SAN DIEGO – Mobile stroke units are specially equipped ambulance units designed to respond and deliver treatment to stroke patients as swiftly as possible. They are outfitted with a portable CT scanner, a mobile lab, and specialized personnel, including a telemedicine unit to assist with diagnosis. If a patient is experiencing an ischemic stroke, the unit can deliver thrombolytic therapy on the spot, circumventing travel to an emergency department.
But are they cost effective? There are 13 active units in the United States, and they’re not cheap. They cost about $3.5 million to build and operate over 5 years, according to James Grotta, MD, a neurologist with the Memorial Hermann Medical Group and director of stroke research at Memorial Hermann–Texas Medical Center, both in Houston.
In a video interview at the annual meeting of the American Neurological Association, Dr. Grotta described how his group is studying the impact of mobile stroke units on time to treatment and the long-term costs and cost savings associated with them in an ongoing clinical trial that is comparing outcomes in patients eligible for tissue plasminogen activator when treated by a mobile stroke unit versus standard prehospital triage and transport by emergency medical services. The study is comparing outcomes when the mobile stroke unit and emergency medical services are the primary responders on alternating weeks. Primary outcomes include cost-effectiveness, the change in Rankin scale score from baseline to 90 days, and the diagnostic agreement between a vascular neurologist in the mobile stroke unit and a telemedicine vascular neurologist consulted from the unit.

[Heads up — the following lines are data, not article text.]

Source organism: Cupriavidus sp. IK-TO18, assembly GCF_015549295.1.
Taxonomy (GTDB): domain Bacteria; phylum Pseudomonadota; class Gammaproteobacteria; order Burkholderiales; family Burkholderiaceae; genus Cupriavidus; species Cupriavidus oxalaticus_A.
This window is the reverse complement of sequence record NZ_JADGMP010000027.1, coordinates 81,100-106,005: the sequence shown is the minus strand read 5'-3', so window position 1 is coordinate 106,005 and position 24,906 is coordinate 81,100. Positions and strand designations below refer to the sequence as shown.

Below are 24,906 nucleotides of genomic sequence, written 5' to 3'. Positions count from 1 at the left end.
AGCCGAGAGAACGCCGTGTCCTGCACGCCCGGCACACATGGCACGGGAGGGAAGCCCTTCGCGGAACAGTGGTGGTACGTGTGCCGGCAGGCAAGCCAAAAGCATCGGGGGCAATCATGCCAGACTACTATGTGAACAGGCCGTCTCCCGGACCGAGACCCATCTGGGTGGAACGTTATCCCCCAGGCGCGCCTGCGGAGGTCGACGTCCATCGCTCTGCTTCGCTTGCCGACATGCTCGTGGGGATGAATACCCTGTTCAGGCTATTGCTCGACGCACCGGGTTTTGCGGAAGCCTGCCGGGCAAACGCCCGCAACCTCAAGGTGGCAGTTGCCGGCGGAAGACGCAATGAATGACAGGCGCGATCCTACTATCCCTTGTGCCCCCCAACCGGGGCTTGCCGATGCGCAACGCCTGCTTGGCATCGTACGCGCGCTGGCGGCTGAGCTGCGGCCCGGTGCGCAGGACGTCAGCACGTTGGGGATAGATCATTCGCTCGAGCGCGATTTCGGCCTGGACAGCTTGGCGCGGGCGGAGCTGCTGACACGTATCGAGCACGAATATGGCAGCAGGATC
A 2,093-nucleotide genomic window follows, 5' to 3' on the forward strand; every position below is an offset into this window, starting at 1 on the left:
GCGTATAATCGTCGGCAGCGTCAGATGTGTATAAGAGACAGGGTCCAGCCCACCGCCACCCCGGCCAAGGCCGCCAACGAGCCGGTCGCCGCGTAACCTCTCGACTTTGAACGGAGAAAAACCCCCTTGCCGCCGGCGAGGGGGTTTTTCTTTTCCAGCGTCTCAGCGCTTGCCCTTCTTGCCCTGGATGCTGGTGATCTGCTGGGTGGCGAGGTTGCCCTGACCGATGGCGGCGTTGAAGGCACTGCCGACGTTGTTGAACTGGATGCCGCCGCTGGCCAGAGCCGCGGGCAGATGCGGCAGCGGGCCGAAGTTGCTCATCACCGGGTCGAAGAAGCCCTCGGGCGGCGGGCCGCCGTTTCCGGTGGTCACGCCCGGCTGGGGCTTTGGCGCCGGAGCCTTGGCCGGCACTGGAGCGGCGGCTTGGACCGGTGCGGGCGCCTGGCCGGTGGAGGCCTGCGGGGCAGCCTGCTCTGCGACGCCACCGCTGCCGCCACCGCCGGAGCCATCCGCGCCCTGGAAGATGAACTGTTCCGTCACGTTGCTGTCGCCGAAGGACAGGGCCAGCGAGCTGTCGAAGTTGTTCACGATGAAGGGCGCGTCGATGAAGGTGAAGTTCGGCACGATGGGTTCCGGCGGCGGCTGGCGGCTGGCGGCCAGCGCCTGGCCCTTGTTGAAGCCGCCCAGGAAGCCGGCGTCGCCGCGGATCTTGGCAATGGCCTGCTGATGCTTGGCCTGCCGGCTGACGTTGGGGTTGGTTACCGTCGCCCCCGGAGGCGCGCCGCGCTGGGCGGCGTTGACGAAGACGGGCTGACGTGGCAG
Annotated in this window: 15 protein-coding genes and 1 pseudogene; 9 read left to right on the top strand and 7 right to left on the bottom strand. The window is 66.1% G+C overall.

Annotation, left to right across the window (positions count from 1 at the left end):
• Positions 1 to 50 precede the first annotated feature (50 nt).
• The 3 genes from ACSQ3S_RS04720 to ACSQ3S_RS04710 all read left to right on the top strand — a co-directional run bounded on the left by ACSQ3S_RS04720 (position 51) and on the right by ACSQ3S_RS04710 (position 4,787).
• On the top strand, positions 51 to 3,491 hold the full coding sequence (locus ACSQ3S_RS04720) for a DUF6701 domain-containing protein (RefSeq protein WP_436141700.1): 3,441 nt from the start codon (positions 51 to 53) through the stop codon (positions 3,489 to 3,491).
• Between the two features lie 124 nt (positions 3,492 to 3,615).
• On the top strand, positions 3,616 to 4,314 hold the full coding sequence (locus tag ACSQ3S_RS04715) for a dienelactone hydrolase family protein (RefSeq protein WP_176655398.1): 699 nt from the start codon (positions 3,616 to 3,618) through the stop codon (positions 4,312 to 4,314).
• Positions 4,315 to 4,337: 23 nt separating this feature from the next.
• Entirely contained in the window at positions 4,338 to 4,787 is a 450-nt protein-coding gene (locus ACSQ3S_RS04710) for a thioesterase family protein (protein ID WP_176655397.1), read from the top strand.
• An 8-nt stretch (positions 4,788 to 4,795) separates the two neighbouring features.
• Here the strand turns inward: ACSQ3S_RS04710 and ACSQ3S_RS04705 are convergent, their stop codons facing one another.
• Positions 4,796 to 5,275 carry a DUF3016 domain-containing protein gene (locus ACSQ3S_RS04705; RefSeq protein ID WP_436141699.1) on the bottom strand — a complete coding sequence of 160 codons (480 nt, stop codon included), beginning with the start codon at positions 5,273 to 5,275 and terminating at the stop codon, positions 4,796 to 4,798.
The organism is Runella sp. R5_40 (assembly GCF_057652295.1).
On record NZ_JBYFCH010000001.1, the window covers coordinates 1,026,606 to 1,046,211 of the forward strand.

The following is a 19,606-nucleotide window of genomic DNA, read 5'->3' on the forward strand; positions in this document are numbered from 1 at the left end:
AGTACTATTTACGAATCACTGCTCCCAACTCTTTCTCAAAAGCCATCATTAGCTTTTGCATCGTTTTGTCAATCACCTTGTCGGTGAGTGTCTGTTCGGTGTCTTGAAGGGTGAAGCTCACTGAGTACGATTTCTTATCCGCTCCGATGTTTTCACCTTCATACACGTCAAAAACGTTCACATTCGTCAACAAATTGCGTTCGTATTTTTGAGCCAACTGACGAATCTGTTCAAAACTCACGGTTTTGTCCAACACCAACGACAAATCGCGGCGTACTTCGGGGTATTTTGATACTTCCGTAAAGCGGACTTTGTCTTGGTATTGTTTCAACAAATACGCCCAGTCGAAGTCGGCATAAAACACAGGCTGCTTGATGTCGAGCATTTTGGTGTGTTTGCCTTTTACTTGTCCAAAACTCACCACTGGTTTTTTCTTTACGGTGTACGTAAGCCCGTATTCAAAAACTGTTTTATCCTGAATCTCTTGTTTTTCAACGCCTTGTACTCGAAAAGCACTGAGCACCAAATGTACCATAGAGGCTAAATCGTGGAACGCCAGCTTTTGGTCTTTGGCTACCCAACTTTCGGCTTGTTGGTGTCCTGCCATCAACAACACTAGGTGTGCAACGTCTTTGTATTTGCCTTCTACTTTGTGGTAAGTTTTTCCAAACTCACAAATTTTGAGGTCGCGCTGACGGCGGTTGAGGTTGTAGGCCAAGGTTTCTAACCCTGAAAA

Mobile stroke units can even supplement existing health care in case of an emergency. Dr. Grotta also recounted how one unit assisted during the aftermath of Hurricane Harvey.